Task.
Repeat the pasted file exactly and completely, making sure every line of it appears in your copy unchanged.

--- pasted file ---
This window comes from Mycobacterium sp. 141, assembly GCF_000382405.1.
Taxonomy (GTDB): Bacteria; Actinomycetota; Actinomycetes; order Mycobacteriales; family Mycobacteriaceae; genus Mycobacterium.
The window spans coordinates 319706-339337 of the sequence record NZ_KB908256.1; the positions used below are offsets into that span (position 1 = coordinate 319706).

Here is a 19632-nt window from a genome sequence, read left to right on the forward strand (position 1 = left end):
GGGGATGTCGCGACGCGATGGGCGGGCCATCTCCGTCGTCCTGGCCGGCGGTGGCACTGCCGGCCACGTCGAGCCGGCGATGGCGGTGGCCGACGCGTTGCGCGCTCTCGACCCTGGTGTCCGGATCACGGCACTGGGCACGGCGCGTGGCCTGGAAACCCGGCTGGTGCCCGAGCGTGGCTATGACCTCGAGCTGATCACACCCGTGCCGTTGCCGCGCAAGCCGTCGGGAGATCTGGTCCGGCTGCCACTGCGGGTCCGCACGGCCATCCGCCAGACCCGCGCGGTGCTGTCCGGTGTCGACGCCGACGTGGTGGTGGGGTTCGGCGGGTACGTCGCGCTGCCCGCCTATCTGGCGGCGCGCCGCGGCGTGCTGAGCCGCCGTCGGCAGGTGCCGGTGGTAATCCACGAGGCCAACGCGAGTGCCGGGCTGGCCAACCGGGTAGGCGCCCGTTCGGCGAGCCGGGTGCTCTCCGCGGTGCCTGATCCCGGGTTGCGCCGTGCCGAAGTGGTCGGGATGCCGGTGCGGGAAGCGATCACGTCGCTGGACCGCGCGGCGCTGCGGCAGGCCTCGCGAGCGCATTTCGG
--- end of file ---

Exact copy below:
This window comes from Mycobacterium sp. 141, assembly GCF_000382405.1.
Taxonomy (GTDB): Bacteria; Actinomycetota; Actinomycetes; order Mycobacteriales; family Mycobacteriaceae; genus Mycobacterium.
The window spans coordinates 319706-339337 of the sequence record NZ_KB908256.1; the positions used below are offsets into that span (position 1 = coordinate 319706).

Here is a 19632-nt window from a genome sequence, read left to right on the forward strand (position 1 = left end):
GGGGATGTCGCGACGCGATGGGCGGGCCATCTCCGTCGTCCTGGCCGGCGGTGGCACTGCCGGCCACGTCGAGCCGGCGATGGCGGTGGCCGACGCGTTGCGCGCTCTCGACCCTGGTGTCCGGATCACGGCACTGGGCACGGCGCGTGGCCTGGAAACCCGGCTGGTGCCCGAGCGTGGCTATGACCTCGAGCTGATCACACCCGTGCCGTTGCCGCGCAAGCCGTCGGGAGATCTGGTCCGGCTGCCACTGCGGGTCCGCACGGCCATCCGCCAGACCCGCGCGGTGCTGTCCGGTGTCGACGCCGACGTGGTGGTGGGGTTCGGCGGGTACGTCGCGCTGCCCGCCTATCTGGCGGCGCGCCGCGGCGTGCTGAGCCGCCGTCGGCAGGTGCCGGTGGTAATCCACGAGGCCAACGCGAGTGCCGGGCTGGCCAACCGGGTAGGCGCCCGTTCGGCGAGCCGGGTGCTCTCCGCGGTGCCTGATCCCGGGTTGCGCCGTGCCGAAGTGGTCGGGATGCCGGTGCGGGAAGCGATCACGTCGCTGGACCGCGCGGCGCTGCGGCAGGCCTCGCGAGCGCATTTCGG